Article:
The Senate approved legislation Tuesday to lift the nation’s debt limit by $2.5 trillion under a deal struck between party leaders, defusing a volatile issue until after next year’s midterm elections while saddling majority Democrats with a tough vote.
The 50-49 party line vote came just one day shy of a deadline set by Treasury Secretary Janet Yellen, who warned last month that she was running out of maneuvering room to avoid the nation’s first-ever default. The measure now moves to the House where a vote could come as early as Tuesday night, sending it to President Joe Biden’s desk.
“This is about paying debt accumulated by both parties, so I’m pleased Republicans and Democrats came together,” Senate Majority Leader Chuck Schumer, D-N.Y., said of the agreement, which created a workaround that allowed Democrats to avoid a Republican filibuster.
Despite a seemingly straightforward name, the nation’s debt limit does little to curtail future debt. Established in 1917, it instead serves as a brake on spending decisions already approved by Congress and the White House — some decades ago — that if left unpaid could cripple markets, send the economy into a tailspin and shake global confidence in the U.S.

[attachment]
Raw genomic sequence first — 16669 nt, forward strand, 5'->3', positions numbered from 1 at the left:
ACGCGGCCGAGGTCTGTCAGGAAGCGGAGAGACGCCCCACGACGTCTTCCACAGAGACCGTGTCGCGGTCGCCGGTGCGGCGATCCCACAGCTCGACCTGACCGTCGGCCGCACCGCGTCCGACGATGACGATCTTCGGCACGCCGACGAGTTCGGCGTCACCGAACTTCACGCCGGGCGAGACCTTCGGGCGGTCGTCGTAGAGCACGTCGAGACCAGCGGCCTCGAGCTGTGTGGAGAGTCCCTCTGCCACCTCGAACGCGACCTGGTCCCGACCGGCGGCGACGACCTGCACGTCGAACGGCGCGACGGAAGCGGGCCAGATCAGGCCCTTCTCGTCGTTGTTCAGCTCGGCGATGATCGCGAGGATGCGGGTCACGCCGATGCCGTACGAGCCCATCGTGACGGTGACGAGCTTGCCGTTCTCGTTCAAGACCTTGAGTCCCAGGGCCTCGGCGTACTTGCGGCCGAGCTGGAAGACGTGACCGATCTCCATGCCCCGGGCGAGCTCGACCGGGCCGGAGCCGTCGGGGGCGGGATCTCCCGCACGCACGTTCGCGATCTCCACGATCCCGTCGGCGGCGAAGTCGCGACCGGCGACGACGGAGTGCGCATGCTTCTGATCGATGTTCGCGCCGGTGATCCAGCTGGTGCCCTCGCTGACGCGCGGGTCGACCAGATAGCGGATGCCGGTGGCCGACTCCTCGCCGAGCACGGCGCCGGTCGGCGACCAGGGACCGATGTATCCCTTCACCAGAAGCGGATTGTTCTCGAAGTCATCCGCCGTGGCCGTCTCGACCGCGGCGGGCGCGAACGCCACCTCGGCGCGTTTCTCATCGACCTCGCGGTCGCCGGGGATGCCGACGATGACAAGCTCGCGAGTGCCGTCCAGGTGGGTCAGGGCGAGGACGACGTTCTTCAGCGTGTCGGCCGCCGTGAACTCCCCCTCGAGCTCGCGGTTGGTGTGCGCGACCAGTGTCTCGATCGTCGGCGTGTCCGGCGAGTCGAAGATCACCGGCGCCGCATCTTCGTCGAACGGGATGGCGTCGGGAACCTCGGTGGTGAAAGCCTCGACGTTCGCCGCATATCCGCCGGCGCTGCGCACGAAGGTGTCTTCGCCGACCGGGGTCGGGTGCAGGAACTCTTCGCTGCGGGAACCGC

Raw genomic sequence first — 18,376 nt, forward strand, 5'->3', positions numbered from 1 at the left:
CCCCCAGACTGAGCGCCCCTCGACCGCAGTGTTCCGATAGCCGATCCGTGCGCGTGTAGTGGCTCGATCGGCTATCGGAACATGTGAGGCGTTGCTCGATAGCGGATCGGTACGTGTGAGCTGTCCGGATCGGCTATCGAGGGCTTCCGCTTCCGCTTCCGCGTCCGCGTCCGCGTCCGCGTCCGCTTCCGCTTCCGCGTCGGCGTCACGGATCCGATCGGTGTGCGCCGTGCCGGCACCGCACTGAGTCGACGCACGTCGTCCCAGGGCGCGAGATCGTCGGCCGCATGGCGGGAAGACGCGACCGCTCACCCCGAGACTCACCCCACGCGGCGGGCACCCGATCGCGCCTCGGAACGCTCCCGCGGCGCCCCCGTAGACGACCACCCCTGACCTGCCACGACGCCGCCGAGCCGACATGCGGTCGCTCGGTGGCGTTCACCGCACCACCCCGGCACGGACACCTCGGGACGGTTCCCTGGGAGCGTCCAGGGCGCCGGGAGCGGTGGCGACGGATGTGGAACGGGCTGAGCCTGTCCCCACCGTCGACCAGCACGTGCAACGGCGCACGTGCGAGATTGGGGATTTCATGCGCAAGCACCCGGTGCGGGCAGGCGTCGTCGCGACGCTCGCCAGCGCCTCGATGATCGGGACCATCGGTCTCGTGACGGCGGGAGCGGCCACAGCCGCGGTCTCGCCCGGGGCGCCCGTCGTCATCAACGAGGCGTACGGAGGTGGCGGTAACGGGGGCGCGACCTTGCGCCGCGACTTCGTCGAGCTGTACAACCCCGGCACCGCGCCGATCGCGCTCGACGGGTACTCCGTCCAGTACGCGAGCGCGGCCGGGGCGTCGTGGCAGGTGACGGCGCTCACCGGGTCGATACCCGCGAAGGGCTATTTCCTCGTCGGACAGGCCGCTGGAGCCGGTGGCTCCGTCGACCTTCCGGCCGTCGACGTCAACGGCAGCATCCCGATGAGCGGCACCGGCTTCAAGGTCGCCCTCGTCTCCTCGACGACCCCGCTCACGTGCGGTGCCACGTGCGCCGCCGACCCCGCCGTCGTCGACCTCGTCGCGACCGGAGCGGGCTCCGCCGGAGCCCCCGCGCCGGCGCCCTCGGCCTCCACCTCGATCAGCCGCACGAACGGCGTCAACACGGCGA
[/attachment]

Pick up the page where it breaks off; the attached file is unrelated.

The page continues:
In striking a deal, McConnell got much of what he wanted: Democrats taking a politically difficult vote without Republican support, while increasing the limit by a staggering dollar figure that is sure to appear in future attack ads.
“If they jam through another taxing and spending spree this massive debt increase will just be the beginning,” the Kentucky Republican said Tuesday.
Under the agreement, an amendment was made to an unrelated Medicare bill that passed last week with Republican votes. It created a one-time, fast-track process for raising the debt limit that allowed Democrats to do so with a simple majority, bypassing the 60 vote threshold to avoid a GOP filibuster.
The nation’s current debt load of $28.9 trillion has been racking up for decades. Major drivers include popular spending programs, like Social Security and Medicare, interest on the debt and recent COVID-19 relief packages. But taxation is also a major factor, and a series of tax cuts enacted by Republican presidents in recent decades has added to it, too.
Reporting by AP